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Analytics vendors are increasingly providing embedded analytic solutions based on inside applications that are real-time to receive the next level of business intelligence for companies.
FREMONT, CA: Business analytics–associated with steep learning curves and significant investments in infrastructure–is an increasingly powerful instrument for enterprises nowadays. Using data to drive better decision-making has been well established. However, the traditional approach based on reporting and analysis tools depends on expert applications and highly trained staff. Organisations are, therefore, building teams of data scientists to amass data, manage tools, and build queries.
This leads to congestion in the flow of information, as business centres rely on specialist teams to interrogate the data and report back. Although there has been improvement in reporting tools over time, such as the transition from spreadsheets to visual dashboards, there is still a wider gap between data and decision-makers. Companies also find it challenging to handle multiple sets of data sources. Consequently, vendors have developed embedded analytics to bring users closer to the data and lead to faster and more accurate decision-making.
Embedded analytics provides functionality within existing enterprise software and web applications. Users no longer need to change into another application like a dashboard or BI tool to view data. Instead, analytics suppliers offer application programming interfaces (APIs) to connect their tools to a host application. Embedded analytics allows mobile and remote workers access to decision support insights and potential data. Platforms with embedded analytics built in enable users to view visualisations and dive deep into real-time data.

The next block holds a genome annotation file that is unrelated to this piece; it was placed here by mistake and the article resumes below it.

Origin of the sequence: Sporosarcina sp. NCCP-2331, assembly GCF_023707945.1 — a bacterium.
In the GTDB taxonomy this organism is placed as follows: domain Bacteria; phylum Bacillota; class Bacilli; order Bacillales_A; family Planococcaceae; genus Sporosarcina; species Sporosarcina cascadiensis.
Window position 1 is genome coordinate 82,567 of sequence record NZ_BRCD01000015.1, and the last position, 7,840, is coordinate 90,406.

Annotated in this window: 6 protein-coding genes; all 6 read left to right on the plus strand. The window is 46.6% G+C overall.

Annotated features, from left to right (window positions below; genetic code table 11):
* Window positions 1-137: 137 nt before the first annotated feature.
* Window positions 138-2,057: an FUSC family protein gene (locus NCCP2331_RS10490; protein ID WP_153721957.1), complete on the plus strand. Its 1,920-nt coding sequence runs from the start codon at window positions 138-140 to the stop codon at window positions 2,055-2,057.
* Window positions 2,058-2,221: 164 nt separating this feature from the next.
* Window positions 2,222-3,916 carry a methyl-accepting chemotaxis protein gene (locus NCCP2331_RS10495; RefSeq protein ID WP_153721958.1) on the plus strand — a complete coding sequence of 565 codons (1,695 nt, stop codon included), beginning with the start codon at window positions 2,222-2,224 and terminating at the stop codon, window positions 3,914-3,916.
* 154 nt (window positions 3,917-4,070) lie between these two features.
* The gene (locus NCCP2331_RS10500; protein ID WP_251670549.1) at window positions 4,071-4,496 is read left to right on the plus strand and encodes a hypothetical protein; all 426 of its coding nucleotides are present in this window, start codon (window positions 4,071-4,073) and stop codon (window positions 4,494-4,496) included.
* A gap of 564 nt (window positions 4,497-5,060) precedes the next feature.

Embedded Analytics to Help Decision-Making
Customer service agents are using embedded analytics to help with decision-making and customise offers to customers. These embedded systems are built to work with live data and data streams even when customers do not need to delve deep into data. Businesses are likely to use the same data to drive multiple analysis tools. The analytics, business development, or finance teams will use their tools to carry out complex queries, and field service or customer service agents might need little more than a red or green traffic light on their screen.
The fundamental idea is that when the traditional reporting process identifies the root cause of a business problem, companies train their software either by formal if-then-else rules or through machine learning to warn as similar situations arise in the future. The old approach creates reports only when there is an investigation in search of poor performers being conducted. Unlike this approach, the new one facilitates a view within the home screen or dashboard, constantly alerting the worst performers or deteriorating ones and instigating a formal workflow to record the actions that companies have initiated. This helps in contacting suppliers to find out what they are doing to fix the problems.
Such alerting assists businesses in accelerating decision-making by improving access to the data that the organisations possess. Businesses are required to move faster to respond more quickly to issues. This is also an evolution of the technology to make embedded alert-up analytics easier to deliver.